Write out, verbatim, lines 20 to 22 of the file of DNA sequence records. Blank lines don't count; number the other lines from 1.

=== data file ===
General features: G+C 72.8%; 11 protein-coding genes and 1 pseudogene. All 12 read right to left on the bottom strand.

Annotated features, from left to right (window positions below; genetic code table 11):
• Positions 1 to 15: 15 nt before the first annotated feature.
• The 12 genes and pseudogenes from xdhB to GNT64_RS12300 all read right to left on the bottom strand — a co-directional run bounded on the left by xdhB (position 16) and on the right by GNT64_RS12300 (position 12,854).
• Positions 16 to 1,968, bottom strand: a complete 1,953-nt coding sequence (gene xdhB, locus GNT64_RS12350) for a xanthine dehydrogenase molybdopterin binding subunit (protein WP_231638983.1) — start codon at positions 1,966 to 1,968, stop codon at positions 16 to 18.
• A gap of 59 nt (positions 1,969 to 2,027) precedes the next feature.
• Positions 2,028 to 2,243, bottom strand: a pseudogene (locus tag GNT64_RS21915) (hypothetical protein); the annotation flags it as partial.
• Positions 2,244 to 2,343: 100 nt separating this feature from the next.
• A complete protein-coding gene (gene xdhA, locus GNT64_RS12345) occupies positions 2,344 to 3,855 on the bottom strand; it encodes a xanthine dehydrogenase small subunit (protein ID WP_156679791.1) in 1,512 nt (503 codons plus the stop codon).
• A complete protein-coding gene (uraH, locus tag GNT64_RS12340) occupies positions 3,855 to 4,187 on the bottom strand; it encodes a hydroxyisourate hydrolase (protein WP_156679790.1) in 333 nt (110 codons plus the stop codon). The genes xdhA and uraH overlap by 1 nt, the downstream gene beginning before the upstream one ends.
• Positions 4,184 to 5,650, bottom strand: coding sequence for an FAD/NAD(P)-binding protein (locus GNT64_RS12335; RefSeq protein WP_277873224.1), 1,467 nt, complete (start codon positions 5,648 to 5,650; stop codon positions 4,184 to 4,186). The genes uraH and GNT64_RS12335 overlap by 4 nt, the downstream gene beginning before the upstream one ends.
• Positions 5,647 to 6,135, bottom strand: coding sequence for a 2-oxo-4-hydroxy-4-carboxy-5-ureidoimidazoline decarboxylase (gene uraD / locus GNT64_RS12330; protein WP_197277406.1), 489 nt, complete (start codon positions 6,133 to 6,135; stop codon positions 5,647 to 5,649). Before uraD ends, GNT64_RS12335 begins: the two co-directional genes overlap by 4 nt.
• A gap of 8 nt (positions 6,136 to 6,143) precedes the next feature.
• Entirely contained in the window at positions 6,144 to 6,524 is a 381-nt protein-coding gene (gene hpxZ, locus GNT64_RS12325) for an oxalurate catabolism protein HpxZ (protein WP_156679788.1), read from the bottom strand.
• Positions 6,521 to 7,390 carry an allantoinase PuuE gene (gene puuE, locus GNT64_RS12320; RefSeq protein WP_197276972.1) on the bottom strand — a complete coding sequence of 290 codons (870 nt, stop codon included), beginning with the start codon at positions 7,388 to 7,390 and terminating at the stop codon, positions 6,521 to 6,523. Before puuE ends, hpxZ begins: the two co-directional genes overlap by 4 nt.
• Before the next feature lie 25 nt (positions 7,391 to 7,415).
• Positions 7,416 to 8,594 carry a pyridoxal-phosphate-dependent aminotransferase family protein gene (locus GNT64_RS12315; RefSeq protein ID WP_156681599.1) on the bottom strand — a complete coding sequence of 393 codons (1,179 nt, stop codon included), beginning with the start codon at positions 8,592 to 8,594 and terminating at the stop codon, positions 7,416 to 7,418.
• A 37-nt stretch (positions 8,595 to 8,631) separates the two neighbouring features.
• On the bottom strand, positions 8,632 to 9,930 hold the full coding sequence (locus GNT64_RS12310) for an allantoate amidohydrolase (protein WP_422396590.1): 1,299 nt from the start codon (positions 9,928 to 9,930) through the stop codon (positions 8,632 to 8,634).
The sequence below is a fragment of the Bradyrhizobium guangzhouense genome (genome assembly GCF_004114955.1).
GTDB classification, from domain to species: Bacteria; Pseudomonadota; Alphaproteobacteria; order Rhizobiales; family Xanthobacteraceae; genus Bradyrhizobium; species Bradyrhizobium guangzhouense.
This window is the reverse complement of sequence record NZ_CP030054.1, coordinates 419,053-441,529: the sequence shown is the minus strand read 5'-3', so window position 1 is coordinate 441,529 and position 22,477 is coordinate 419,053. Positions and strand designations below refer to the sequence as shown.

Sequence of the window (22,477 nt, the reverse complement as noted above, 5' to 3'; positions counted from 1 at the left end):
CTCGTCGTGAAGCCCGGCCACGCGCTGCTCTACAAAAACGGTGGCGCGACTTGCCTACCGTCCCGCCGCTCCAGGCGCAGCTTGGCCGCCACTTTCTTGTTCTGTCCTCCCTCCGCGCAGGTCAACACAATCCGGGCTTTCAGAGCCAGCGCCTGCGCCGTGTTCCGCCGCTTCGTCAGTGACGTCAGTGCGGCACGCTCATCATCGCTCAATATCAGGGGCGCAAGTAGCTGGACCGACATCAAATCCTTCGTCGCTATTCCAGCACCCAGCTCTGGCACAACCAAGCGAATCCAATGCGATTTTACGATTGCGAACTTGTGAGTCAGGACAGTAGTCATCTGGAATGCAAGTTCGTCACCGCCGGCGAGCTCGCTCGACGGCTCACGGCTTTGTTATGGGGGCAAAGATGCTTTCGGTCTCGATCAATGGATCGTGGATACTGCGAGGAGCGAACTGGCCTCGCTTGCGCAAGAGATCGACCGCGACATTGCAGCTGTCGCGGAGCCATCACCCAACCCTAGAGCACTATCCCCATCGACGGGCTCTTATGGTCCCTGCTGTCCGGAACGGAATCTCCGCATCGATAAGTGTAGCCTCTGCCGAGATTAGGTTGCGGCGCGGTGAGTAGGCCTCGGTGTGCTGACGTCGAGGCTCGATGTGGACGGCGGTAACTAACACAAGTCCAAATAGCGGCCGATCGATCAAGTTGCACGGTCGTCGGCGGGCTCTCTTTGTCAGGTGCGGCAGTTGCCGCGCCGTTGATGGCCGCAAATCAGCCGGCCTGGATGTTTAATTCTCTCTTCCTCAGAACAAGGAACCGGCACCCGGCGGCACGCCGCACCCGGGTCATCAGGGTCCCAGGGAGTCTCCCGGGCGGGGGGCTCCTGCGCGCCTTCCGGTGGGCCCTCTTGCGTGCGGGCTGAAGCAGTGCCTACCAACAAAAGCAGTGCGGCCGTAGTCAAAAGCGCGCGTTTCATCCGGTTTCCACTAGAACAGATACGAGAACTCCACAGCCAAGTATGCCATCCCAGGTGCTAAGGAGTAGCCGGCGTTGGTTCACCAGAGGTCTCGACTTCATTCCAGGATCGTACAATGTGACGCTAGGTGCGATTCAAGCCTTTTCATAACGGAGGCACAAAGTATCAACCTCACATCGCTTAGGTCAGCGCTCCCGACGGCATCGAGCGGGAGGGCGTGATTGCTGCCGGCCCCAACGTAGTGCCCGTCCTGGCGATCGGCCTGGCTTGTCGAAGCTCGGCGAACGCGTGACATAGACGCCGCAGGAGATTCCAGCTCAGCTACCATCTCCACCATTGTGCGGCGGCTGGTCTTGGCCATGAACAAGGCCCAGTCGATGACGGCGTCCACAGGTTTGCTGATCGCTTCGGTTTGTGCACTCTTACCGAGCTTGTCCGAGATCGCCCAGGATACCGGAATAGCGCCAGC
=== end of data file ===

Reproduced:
The sequence below is a fragment of the Bradyrhizobium guangzhouense genome (genome assembly GCF_004114955.1).
GTDB classification, from domain to species: Bacteria; Pseudomonadota; Alphaproteobacteria; order Rhizobiales; family Xanthobacteraceae; genus Bradyrhizobium; species Bradyrhizobium guangzhouense.
This window is the reverse complement of sequence record NZ_CP030054.1, coordinates 419,053-441,529: the sequence shown is the minus strand read 5'-3', so window position 1 is coordinate 441,529 and position 22,477 is coordinate 419,053. Positions and strand designations below refer to the sequence as shown.